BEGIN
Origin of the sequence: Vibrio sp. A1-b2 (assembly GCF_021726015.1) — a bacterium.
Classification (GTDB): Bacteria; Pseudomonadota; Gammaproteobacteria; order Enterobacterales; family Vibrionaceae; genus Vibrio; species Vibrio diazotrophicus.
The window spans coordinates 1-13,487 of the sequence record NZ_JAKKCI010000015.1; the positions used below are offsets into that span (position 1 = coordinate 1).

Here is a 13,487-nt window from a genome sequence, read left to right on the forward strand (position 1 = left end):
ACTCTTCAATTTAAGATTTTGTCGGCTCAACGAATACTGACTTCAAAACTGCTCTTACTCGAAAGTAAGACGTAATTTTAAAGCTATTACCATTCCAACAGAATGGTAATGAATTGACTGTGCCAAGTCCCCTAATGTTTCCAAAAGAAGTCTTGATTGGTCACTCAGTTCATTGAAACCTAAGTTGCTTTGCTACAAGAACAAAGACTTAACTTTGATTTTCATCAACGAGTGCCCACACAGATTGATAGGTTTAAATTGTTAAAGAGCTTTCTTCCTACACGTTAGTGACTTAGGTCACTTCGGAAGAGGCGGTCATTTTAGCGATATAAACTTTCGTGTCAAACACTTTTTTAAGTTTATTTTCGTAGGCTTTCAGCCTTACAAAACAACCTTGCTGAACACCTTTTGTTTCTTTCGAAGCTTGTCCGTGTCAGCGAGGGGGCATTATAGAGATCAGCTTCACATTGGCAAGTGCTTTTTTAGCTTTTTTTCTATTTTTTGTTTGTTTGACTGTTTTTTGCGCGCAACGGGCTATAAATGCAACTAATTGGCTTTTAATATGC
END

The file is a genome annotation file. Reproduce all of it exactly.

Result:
Origin of the sequence: Vibrio sp. A1-b2 (assembly GCF_021726015.1) — a bacterium.
Classification (GTDB): Bacteria; Pseudomonadota; Gammaproteobacteria; order Enterobacterales; family Vibrionaceae; genus Vibrio; species Vibrio diazotrophicus.
The window spans coordinates 1-13,487 of the sequence record NZ_JAKKCI010000015.1; the positions used below are offsets into that span (position 1 = coordinate 1).

Here is a 13,487-nt window from a genome sequence, read left to right on the forward strand (position 1 = left end):
ACTCTTCAATTTAAGATTTTGTCGGCTCAACGAATACTGACTTCAAAACTGCTCTTACTCGAAAGTAAGACGTAATTTTAAAGCTATTACCATTCCAACAGAATGGTAATGAATTGACTGTGCCAAGTCCCCTAATGTTTCCAAAAGAAGTCTTGATTGGTCACTCAGTTCATTGAAACCTAAGTTGCTTTGCTACAAGAACAAAGACTTAACTTTGATTTTCATCAACGAGTGCCCACACAGATTGATAGGTTTAAATTGTTAAAGAGCTTTCTTCCTACACGTTAGTGACTTAGGTCACTTCGGAAGAGGCGGTCATTTTAGCGATATAAACTTTCGTGTCAAACACTTTTTTAAGTTTATTTTCGTAGGCTTTCAGCCTTACAAAACAACCTTGCTGAACACCTTTTGTTTCTTTCGAAGCTTGTCCGTGTCAGCGAGGGGGCATTATAGAGATCAGCTTCACATTGGCAAGTGCTTTTTTAGCTTTTTTTCTATTTTTTGTTTGTTTGACTGTTTTTTGCGCGCAACGGGCTATAAATGCAACTAATTGGCTTTTAATATGC